Hi Julia, thanks for taking the time to speak to us. What is community-led development?
Community-led development is where local people come together in response to a local need or opportunity to collectively design or manage their own new housing development. There are lots of ways that groups can do this, including forming a cooperative, co-housing groups or Community Land Trusts (CLTs). Groups usually aim to meet a local need, such as providing more affordable housing locally and often have a range of social and environmental objectives they want their project to achieve, such as low-energy homes.
Our Community Led Design and Development programme particularly focuses on tenant and resident communities living in social and affordable housing. It aims to encourage all involved in designing and developing new housing – housing associations, developers, local authorities and residents – to work together on the design of new homes and neighbourhoods through co-production. The programme is funded by the Department for Communities and Local Government Tenant Empowerment Programme.
What are the benefits of involving the local community in the planning process?
From both its historic work with communities and research from the CLD programme, Design Council Cabe believes that involving residents early on in the design and planning process can have significant benefits to the quality of the new homes, neighbourhoods and communities being created. We have found significant evidence to suggest qualifiable benefits from resident involvement:
- Pride and identity: places feel more loved; sense of belonging.
- Stability of population: people want to stay, neighbourhoods develop a good reputation.
- Long-term maintenance: responding to resident feedback can eliminate maintenance problems later
- Safety: tenants feel safer
- Local economy: the attractiveness of an area will influence potential investors, eg in local shops or services.
Is there a risk that projects could be slowed down by involving more parties in decision making processes?
When all parties, including community representatives and residents, are involved early on in the process, they can then collaboratively shape the project and identify concerns and opportunities thereby mitigating any problems or issues earlier on in the process, preventing delays further down the line. Changes later on, when the design is close to completion, can result in severe delays and substantial extra costs to those throughout the development and construction chain; architects, developers, engineers and suppliers.
Many community led projects are supported by local people because of their understanding and experience of the area, with the opportunity to contribute to and apply this knowledge at every stage of the planning and design process. For example, Somerleyton Road development in Brixton, London, led by Brixton Green community group, had no objections to the planning application thanks to the extensive dialogue it held with local people and businesses from the start.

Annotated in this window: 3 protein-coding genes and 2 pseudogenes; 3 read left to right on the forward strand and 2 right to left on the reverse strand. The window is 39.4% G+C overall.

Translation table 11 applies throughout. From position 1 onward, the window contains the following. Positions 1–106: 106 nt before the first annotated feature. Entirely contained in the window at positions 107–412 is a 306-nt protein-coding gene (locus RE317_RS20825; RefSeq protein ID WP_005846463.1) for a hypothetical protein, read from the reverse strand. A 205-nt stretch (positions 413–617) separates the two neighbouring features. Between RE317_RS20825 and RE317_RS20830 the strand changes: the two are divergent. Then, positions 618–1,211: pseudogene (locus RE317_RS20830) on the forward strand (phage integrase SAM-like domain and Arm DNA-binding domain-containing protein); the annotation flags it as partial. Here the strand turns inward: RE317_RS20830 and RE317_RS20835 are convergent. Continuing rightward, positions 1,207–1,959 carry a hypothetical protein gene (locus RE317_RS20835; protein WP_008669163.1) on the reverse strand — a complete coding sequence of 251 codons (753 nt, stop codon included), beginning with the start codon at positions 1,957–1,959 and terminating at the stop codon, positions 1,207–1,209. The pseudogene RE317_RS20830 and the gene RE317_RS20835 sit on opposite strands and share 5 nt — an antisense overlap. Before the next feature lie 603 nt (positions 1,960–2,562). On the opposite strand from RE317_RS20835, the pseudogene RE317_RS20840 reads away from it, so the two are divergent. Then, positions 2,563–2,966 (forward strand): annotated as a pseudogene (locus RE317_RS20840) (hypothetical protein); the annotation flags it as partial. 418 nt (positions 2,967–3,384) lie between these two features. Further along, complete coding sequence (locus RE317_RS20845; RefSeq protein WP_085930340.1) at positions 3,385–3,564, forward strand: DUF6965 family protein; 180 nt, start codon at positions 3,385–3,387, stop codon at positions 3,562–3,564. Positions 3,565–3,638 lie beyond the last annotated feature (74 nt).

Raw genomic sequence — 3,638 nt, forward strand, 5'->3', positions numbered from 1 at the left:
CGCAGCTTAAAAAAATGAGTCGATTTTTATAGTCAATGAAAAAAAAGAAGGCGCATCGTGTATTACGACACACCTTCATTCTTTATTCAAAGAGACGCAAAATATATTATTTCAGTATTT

With increased devolution across the UK, particularly in the north of England, will this approach become more commonplace?
Some communities in the north of England already have a strong track record of community leadership which can act as beacons for others. Liverpool, for example, has a history of local community action and leadership in neighbourhood planning, focusing on and promoting the future of housing, streets and spaces in the city. Examples of this will be demonstrated at Design Council Cabe’s learning event in Liverpool on 1 March, where attendees can hear more about projects involving residents, such as the Community Interest Company We Make Places and local charity Housing People Building Communities.
To find out more, and to book tickets to our free event on the 1 March, click here. (Please note, places are limited).
What are the main challenges of bringing forward well designed development?
Community groups sometimes lack knowledge of and expertise in design and therefore design quality can be overlooked while groups are getting to grips with project viability and finance. It can help to involve a design facilitator early on to enable groups to work out what their aspirations for the development are. Some architects also specialise in working collaboratively with communities and future residents on the design of new homes (whether the project is led by a community or more conventional housing developer).
How can events like North England Build support communication between relevant stakeholders?
The North England Build Expo can help showcase the role and relevance of all involved in the planning process. Communities and neighbourhood groups are crucial in the planning process and engaging them at the earliest stage helps build trust and confidence for all.
Julia Wallace is Programme Lead at Design Council Cabe. David Waterhouse, Assistant Director of Strategic Development at Design Council Cabe will be giving a presentation at North England Build on April 28th on the topic “How to Embed Quality in New Development in a Changing Planning Context”.